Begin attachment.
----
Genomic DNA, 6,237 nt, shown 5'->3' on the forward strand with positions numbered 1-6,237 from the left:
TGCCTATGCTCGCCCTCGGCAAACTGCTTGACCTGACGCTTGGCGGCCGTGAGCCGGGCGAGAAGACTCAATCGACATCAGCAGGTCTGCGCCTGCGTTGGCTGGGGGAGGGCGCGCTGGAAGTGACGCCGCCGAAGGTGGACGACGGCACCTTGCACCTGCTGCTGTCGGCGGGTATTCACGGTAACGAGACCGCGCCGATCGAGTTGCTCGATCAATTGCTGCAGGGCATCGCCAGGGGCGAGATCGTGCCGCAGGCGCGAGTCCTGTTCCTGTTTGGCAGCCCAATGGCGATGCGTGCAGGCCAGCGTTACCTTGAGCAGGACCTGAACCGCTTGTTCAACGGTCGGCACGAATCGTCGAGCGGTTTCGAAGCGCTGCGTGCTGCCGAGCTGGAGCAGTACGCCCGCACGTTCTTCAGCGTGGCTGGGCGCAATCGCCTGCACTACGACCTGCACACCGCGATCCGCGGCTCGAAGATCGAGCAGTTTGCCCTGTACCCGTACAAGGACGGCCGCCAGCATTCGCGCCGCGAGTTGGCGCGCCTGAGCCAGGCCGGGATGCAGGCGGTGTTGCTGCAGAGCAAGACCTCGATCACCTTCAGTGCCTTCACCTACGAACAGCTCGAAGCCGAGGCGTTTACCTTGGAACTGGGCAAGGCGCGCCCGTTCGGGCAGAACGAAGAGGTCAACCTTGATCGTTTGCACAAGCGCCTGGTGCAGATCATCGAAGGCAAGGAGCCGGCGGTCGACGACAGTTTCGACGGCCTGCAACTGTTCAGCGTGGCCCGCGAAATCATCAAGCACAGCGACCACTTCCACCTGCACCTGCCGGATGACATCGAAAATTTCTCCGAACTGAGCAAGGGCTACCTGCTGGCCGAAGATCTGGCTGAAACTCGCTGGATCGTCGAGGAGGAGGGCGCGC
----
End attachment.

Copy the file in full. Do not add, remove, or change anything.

Genomic DNA, 6,237 nt, shown 5'->3' on the forward strand with positions numbered 1-6,237 from the left:
TGCCTATGCTCGCCCTCGGCAAACTGCTTGACCTGACGCTTGGCGGCCGTGAGCCGGGCGAGAAGACTCAATCGACATCAGCAGGTCTGCGCCTGCGTTGGCTGGGGGAGGGCGCGCTGGAAGTGACGCCGCCGAAGGTGGACGACGGCACCTTGCACCTGCTGCTGTCGGCGGGTATTCACGGTAACGAGACCGCGCCGATCGAGTTGCTCGATCAATTGCTGCAGGGCATCGCCAGGGGCGAGATCGTGCCGCAGGCGCGAGTCCTGTTCCTGTTTGGCAGCCCAATGGCGATGCGTGCAGGCCAGCGTTACCTTGAGCAGGACCTGAACCGCTTGTTCAACGGTCGGCACGAATCGTCGAGCGGTTTCGAAGCGCTGCGTGCTGCCGAGCTGGAGCAGTACGCCCGCACGTTCTTCAGCGTGGCTGGGCGCAATCGCCTGCACTACGACCTGCACACCGCGATCCGCGGCTCGAAGATCGAGCAGTTTGCCCTGTACCCGTACAAGGACGGCCGCCAGCATTCGCGCCGCGAGTTGGCGCGCCTGAGCCAGGCCGGGATGCAGGCGGTGTTGCTGCAGAGCAAGACCTCGATCACCTTCAGTGCCTTCACCTACGAACAGCTCGAAGCCGAGGCGTTTACCTTGGAACTGGGCAAGGCGCGCCCGTTCGGGCAGAACGAAGAGGTCAACCTTGATCGTTTGCACAAGCGCCTGGTGCAGATCATCGAAGGCAAGGAGCCGGCGGTCGACGACAGTTTCGACGGCCTGCAACTGTTCAGCGTGGCCCGCGAAATCATCAAGCACAGCGACCACTTCCACCTGCACCTGCCGGATGACATCGAAAATTTCTCCGAACTGAGCAAGGGCTACCTGCTGGCCGAAGATCTGGCTGAAACTCGCTGGATCGTCGAGGAGGAGGGCGCGC